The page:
3 Simple Home Remedies for Toenail Fungus

toenail fungusNail fungus; be it on your toenails or your fingernails is an unpleasant business to have to deal with. Officially known as onychomcosis, it is most often caused by moisture trapped in a warm dark place (because of shoes, this is why it more commonly effects toenails) which is the environment fungus thrives in. In some cases it can be caused by mold, or yeast, but it’s still collectively called nail fungus-nail mold or nail yeast just doesn’t have quite the same ring to it.

What Does It Look Like?

Generally a nail fungal infection will start off as a white or yellow spot on the tip of the nail. As it begins to develop, the nail may become thickened, brittle/crumbly/ragged, change shape, become darker in color, or get dull. If the nail starts to separate from the nail bed, it is called onycholysis, which can be quite uncomfortable. Without treatment, toenail fungus can go on indefinitely. Even with treatment, it can occur on and off.


1. Tea Tree/Orange Oil Rub

Tea tree oil is a natural disinfectant, possessing fungicidal and anti-bacterial properties that make it popular in treating toenail fungus. Orange oil has also shown promising results when it comes to getting rid of fungus, and can be added to the mixture as well. Always remember to dilute the essential oil before applying to the nail.

You will need…

-1 teaspoon of tea tree oil
-1/2 teaspoon of orange oil (optional)
-1/2 teaspoon of grapeseed or olive oil
-Cotton balls

essential oils and grapeseed oil

Directions

As soon as you notice the tell-tale signs of nail fungus, mix together 1 of tea tree oil, ½ teaspoon of orange oil, and ½ teaspoon of grapeseed or olive oil. Soak a cotton ball in the mixture and apply to affected nail pressing it on gently but firmly so the liquid comes out. Let this dry naturally. Alternatively, you can place 4-5 drops of tea tree oil in enough water to soak your feet in, and do that for 15-20 minutes. Both treatments should be done faithfully morning and evening.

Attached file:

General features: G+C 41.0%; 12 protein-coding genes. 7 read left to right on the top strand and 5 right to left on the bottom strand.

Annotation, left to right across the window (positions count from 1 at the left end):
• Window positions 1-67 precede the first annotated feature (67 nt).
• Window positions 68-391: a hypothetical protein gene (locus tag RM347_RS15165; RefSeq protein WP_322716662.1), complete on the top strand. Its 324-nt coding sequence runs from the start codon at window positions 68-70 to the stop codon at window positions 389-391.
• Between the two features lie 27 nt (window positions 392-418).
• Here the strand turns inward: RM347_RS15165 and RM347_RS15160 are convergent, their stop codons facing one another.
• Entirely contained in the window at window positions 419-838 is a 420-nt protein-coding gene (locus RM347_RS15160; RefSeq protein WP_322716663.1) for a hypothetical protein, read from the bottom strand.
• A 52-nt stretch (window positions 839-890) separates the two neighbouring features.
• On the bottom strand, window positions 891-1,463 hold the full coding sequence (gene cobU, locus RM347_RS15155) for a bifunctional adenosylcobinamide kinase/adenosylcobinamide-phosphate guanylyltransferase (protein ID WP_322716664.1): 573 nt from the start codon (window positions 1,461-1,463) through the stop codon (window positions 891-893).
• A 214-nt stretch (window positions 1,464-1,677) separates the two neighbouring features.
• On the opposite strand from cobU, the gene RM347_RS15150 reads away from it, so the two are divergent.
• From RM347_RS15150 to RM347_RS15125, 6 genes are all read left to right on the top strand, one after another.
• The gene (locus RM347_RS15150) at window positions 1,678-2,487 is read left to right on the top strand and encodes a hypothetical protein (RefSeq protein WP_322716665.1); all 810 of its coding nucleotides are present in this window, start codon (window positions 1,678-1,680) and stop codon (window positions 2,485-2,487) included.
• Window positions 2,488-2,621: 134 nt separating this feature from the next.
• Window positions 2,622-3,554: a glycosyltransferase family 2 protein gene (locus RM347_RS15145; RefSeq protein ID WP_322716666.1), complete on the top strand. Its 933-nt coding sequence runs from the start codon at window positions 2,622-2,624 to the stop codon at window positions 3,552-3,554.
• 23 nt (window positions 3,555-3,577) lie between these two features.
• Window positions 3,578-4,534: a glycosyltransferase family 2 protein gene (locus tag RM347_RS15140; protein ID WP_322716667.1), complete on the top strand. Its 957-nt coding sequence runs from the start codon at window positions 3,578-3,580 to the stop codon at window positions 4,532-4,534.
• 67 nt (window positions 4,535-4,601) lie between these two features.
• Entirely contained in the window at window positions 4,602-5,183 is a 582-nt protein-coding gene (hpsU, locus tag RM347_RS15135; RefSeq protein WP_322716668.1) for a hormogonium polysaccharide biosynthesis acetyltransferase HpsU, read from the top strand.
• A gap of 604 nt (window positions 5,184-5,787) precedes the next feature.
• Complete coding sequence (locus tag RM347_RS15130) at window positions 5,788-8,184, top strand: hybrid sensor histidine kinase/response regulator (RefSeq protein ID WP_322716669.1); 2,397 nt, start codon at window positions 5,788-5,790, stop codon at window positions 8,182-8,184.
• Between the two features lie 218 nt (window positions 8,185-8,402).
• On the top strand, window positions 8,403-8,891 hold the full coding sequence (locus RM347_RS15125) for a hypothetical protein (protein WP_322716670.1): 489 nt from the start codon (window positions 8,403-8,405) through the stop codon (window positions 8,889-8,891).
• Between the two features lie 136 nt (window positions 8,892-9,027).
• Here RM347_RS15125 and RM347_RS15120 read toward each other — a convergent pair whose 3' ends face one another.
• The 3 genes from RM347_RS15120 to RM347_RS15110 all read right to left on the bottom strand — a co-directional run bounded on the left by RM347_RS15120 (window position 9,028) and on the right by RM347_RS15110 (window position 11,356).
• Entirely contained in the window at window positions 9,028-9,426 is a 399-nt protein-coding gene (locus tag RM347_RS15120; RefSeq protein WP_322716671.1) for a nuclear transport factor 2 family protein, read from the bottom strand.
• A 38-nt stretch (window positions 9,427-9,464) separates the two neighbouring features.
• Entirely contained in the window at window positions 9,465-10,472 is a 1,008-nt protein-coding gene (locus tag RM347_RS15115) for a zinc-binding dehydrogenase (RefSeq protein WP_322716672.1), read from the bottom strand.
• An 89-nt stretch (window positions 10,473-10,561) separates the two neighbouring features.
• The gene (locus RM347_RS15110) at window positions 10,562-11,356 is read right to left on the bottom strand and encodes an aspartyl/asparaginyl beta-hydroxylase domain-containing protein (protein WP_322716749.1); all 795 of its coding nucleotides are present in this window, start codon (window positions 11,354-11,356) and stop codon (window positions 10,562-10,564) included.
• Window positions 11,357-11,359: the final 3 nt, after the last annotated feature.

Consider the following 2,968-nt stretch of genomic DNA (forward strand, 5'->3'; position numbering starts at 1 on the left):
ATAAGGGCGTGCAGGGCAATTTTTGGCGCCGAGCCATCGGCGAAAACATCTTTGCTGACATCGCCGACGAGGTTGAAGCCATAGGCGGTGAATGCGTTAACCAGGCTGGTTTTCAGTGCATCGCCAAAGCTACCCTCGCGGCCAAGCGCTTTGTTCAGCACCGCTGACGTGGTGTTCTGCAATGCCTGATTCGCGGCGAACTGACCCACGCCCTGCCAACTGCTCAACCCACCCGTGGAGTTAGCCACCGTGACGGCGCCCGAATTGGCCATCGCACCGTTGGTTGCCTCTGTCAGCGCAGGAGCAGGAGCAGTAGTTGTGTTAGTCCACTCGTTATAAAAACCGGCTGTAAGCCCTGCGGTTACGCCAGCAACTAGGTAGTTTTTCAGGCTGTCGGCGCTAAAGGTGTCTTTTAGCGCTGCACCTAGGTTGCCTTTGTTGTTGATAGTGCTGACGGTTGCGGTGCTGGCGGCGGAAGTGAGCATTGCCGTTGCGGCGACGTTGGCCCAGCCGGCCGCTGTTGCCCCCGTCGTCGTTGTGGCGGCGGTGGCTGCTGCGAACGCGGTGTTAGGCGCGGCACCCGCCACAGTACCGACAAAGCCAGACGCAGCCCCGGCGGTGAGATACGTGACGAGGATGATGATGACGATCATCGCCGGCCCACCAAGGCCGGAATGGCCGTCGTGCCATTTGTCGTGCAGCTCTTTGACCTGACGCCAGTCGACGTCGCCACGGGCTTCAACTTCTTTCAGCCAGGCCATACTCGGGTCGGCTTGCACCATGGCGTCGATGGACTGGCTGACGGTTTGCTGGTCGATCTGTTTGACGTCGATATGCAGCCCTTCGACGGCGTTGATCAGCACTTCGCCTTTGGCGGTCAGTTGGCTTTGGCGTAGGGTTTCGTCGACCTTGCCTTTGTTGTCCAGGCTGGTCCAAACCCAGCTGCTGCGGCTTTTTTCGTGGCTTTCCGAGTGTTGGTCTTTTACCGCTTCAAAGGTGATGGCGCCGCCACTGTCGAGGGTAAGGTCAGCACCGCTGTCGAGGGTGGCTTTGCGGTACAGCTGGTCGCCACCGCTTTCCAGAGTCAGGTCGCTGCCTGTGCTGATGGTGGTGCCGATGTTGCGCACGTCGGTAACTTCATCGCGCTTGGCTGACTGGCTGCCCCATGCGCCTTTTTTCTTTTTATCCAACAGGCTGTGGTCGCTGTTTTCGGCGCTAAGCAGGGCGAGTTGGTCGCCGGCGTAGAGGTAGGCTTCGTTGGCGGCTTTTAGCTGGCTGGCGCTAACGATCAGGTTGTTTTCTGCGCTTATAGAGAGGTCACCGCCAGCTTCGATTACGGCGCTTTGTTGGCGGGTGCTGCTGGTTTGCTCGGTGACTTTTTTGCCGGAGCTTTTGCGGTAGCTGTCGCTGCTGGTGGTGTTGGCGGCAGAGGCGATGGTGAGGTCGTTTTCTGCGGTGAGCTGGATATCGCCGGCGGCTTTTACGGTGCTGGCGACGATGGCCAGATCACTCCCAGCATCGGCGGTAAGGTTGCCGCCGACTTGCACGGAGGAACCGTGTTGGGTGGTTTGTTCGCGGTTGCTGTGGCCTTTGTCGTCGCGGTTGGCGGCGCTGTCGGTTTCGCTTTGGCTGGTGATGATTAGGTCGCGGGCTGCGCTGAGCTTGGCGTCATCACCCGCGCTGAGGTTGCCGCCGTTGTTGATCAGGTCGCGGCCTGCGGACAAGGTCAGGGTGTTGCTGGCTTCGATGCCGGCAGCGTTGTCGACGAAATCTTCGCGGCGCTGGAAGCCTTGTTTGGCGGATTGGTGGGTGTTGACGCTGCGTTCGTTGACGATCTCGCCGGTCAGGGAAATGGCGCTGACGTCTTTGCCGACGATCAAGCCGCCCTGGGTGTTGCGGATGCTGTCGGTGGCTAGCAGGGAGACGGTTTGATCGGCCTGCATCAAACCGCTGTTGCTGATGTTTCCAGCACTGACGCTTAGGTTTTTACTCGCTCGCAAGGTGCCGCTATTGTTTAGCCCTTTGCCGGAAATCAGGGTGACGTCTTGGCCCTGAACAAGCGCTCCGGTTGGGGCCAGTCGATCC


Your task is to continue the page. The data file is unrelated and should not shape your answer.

essential oils and nail fungus

2. Baking Soda and Vinegar Soak

Baking soda is not fungicidal-that is, it does not kill the fungus. It is, however, fungistatic, which means it can prevent fungus from growing and spreading. The reason it acts like this is because it is alkaline-the opposite of acidic-and fungus is able to flourish when its environment is more acidic. It seems counter-intuitive then, that using vinegar to kill nail fungus would be a good idea, but vinegar is a fairly weak acid, and will help kill off the fungus without altering the Ph. of the environment in a harmful way.

You will need….

-4-5 tablespoons of baking soda
-1 cup of white vinegar or apple cider vinegar
-Water
-Something to soak your feet in
-Paper towels

apple cider vinegar and baking soda

Directions

First, mix 1 cup of your chosen vinegar with enough water to soak your feet in. Soak for 15 minutes, and then pat dry with paper towels. Follow this by adding several tablespoons of baking soda to enough water to soak your feet in, and soak for 15 minutes. Pat feet completely dry with paper towels. Do this twice a day. The idea is that the vinegar will kill off the fungus, while the baking soda will then inhibit the growth of more.

apple cider vinegar soak

3. Just Coconut Oil

Bear with me-I am about to get a little bit scientific here, but I find this to be an exciting way to combat fungus without using harsh chemicals. Medium chain fatty acids are almost miracles in how they work as natural fungicides. The fungal membrane is crucial to maintaining the “life” of the fungus, which is why many antifungal treatments target the fungal membrane. Fatty acids, such as the ones found abundantly in coconut oil, naturally insert themselves in the lipid (fat) layer of the fungal membrane and disturb it, leading eventually to cell disintegration and the ultimate destruction of the fungus (to put it in a nutshell.)

You will need…

-A bit of coconut oil
-Gloves or a sink and soap to wash hands between applications

coconut oil

Directions

Wearing gloves or washing your hands between applications (if you have more than one affected nail) rub coconut oil onto the area and let it absorb and dry naturally. There is no need to gob a whole bunch on-a thin layer will do. Repeat 2-3 times daily.

coconut oil fungus remedy